The right colors, lighting, and fixtures will help create the illusion of a roomy bath
Big Ideas for Small Baths
A few things all old house lovers are familiar with: Drafty windows, less-than-perfect plumbing, squeaky floors—and small bathrooms. While new home baths have nearly doubled in size over the past 30 years, old home bathrooms average about 5- by 8-feet.
Not to worry, though: You can combat the claustrophobia by scaling down to physically save space. (Pedestal sink, anyone?) And, with the right colors and lighting, you can create the illusion of a roomy bath.
Here, we dig into the National Kitchen & Bath Association (NKBA) Design Competition archives to deliver great ideas from Certified Kitchen Designers that you can use in your next remodel.
Rich, Asian-Inspired Design
This homeowner wanted to bring her home out of the 1980s with contemporary Asian design, so the powder room vanity was inspired by a Japanese kaidantansu (stepped chest), which contributes fluidity of design in the cramped quarters. The use of rich and dark colors makes the walls of the small space recede.
Day at the Beach
These homeowners opened up their space by getting rid of two small closets and adding task and ambient lighting to help create the illusion of a larger room. Little width remained after incorporating the tub and toilet, so a shallow cabinet was incorporated. Our favorite detail? The playful “dry riverbed” of stones in the floor.
The use of continuing horizontal lines, a large, frameless mirror, and well-placed task lighting helps to create the illusion of a larger space. The marble-clad dividing wall lends modesty to the toilet area, while creating a recessed storage opportunity. A must in every small bath, the shower has a curbless entry to eliminate demarcation of the limited footprint.
Small and Simple
These homeowners wanted to “keep it simple and do it well.” This cherry and limestone bath replaced a tiny, cluttered space meant for guest use. The curved-front vanity maximizes usable space with two deep drawers on double extension drawer slides.
The size of this room called attention to an eyesore: an off-center, aluminum-framed window. A floor-to-ceiling Shoji screen took care of that by concealing the flaw, while letting light through. A 7-foot framed mirror, hung horizontally, spans the entire length of the room and reflects the ladder towel rack, which adds storage without taking up floor space.
Small Spa Retreat
This bathroom was constrained by bedrooms on either side, so it wasn’t possible to increase square footage. To make the space feel roomier, white marble tile and several mirrored surfaces wrap the room. Floor-to-ceiling cabinets add height, while a glass shower wall eliminates the visual barrier of a shower curtain or doors. Rich wood tones add warmth and create balance.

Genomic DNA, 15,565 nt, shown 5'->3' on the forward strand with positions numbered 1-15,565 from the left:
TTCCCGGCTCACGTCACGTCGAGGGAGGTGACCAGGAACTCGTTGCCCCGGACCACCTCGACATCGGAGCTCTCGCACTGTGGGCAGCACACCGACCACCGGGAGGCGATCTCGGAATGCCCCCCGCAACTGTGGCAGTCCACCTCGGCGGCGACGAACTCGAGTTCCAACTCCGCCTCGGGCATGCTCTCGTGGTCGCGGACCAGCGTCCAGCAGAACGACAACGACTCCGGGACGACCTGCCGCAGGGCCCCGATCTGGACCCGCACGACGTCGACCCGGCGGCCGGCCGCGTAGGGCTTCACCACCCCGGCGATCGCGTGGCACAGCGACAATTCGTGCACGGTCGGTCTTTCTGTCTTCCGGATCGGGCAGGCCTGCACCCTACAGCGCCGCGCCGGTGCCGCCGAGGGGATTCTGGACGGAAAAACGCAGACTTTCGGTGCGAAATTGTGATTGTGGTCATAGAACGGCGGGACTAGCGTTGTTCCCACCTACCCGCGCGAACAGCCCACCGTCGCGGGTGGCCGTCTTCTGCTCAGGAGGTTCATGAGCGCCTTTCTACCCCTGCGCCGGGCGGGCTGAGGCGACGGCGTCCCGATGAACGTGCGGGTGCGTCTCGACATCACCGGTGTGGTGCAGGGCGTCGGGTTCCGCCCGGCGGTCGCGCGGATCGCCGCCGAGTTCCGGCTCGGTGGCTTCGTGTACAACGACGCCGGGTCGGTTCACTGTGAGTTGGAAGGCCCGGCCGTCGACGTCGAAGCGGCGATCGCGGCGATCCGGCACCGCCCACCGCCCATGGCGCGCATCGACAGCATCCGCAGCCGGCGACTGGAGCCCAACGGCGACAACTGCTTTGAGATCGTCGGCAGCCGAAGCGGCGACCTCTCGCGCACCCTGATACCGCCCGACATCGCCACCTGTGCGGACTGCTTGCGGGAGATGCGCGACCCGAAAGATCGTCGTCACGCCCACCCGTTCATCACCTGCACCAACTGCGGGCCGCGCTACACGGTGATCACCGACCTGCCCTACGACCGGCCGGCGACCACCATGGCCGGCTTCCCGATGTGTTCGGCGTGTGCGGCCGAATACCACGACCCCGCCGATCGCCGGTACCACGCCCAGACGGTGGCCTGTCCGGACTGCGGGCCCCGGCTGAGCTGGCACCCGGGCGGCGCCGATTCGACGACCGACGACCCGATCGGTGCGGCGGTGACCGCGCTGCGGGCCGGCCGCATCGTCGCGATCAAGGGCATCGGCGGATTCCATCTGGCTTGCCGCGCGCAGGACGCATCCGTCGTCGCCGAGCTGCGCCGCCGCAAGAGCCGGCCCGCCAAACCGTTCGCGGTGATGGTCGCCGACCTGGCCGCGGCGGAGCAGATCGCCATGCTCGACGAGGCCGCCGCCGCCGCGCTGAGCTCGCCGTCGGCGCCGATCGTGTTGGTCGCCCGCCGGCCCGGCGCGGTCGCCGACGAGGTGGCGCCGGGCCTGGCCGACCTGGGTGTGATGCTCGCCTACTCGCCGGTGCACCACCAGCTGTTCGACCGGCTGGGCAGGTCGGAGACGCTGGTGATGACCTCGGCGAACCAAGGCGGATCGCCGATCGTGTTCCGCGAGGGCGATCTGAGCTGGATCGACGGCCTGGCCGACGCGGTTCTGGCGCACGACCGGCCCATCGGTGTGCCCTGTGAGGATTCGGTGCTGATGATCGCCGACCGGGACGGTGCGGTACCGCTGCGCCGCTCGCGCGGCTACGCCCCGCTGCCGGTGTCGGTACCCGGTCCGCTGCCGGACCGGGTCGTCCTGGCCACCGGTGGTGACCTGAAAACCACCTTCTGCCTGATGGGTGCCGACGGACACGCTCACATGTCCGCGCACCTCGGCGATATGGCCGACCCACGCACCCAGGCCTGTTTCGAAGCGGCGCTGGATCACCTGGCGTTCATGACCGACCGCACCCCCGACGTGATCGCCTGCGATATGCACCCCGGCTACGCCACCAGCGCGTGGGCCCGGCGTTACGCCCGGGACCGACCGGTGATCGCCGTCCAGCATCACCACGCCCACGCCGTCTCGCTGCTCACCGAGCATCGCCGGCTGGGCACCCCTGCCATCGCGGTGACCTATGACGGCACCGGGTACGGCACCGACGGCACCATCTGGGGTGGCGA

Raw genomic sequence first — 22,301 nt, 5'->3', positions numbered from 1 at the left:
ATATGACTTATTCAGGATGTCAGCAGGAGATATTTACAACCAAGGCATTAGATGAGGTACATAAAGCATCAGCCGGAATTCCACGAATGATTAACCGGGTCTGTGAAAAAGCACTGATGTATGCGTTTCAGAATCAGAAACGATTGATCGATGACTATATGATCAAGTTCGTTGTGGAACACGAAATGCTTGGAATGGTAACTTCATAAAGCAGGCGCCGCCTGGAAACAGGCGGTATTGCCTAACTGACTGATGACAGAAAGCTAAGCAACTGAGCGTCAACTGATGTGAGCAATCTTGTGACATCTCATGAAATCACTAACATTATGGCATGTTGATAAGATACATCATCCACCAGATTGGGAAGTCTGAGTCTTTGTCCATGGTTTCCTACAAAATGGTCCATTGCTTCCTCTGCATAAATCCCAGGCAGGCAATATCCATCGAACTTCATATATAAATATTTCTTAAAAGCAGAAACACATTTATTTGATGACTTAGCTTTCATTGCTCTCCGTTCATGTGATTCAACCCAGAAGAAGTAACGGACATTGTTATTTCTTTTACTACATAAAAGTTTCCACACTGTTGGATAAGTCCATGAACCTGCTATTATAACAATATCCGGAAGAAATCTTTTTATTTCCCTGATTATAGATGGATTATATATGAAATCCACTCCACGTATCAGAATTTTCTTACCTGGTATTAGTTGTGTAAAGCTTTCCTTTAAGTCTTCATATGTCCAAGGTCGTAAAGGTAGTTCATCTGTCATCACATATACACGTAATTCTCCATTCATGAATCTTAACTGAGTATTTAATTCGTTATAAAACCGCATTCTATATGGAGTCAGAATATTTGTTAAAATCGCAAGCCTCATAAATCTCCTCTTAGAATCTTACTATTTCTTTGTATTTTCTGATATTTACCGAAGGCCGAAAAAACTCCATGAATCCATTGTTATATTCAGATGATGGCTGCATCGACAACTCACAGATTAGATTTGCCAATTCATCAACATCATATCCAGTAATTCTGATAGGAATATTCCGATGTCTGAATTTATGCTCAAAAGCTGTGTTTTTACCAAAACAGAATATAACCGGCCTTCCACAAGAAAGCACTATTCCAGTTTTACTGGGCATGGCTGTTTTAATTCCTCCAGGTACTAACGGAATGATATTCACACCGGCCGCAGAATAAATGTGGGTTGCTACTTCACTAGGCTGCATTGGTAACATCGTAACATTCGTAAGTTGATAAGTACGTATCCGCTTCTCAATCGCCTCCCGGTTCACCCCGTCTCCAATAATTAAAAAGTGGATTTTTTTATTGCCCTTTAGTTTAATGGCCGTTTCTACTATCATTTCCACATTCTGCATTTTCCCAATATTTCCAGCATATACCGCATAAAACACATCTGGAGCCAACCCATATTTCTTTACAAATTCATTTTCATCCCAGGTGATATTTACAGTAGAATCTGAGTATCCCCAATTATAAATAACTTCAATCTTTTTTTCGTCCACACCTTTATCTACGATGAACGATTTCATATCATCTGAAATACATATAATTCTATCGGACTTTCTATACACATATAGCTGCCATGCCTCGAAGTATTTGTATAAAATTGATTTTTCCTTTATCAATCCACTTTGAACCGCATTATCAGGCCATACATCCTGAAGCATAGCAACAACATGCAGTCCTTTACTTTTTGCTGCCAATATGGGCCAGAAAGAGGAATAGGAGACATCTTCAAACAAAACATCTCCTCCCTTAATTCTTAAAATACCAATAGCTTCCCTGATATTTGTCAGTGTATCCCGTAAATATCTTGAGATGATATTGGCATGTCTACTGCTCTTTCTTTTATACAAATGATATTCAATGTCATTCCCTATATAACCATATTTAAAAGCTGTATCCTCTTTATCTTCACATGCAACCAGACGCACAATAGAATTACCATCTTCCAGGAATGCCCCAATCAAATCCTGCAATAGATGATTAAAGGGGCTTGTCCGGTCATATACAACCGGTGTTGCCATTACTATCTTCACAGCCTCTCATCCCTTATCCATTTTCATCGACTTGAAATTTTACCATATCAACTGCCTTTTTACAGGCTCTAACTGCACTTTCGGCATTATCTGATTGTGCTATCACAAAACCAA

This guest bath features a custom miniature sideboard topped with a rich red travertine counter and copper vessel sink. Rich shower draperies and handmade tiles add to the charm of this space, showing that patterns used selectively as accents will not overwhelm a small room.
Tone and Texture
It’s not uncommon to create attention-commanding focal points in compact spaces. This powder room vanity is crafted with smooth, flaxen veneer and is topped with a cast bronze basin and patina counter. Recessed lighting around the large mirror illuminates any reflection.
This vanity continues the lesson of creating a bold focal point in a small space. The upper walls of this ultra-feminine retreat are upholstered in padded silk, but the stainless steel backsplash adds a rugged accent.
This teeny, tiny full bath features a wall-hung toilet; the tank is hidden inside the 2×6 stud wall, allowing for 9 inches of extra space in the center of the room. Clear glass shower doors eliminate visual barriers and a skylight floods the space with natural light.
A curved glass countertop provides a sense of spaciousness, while hand-applied 1-inch Bizazza glass tiles mimic the swooping curves of the fixtures. The high ceiling features a deep amethyst color wash to visually lower the height of the room, which felt “like a tunnel” to the homeowners.
This homeowner wanted a nostalgic style with a contemporary twist. Trumpet-shaped sconces flank an oval mirror that conceals a medicine cabinet. A frameless shower door extends the visual expanse of the space, while allowing unobstructed views of oversized subway and amber glass tilework.
A freestanding vanity with elongated fixtures, a custom bamboo mirror, and ladder towel rack create the illusion of vertical space in this small guest bath. A soft color palette, accented with dark woods, balances the space. Artistic relief panels add visual interest without completely walling off light.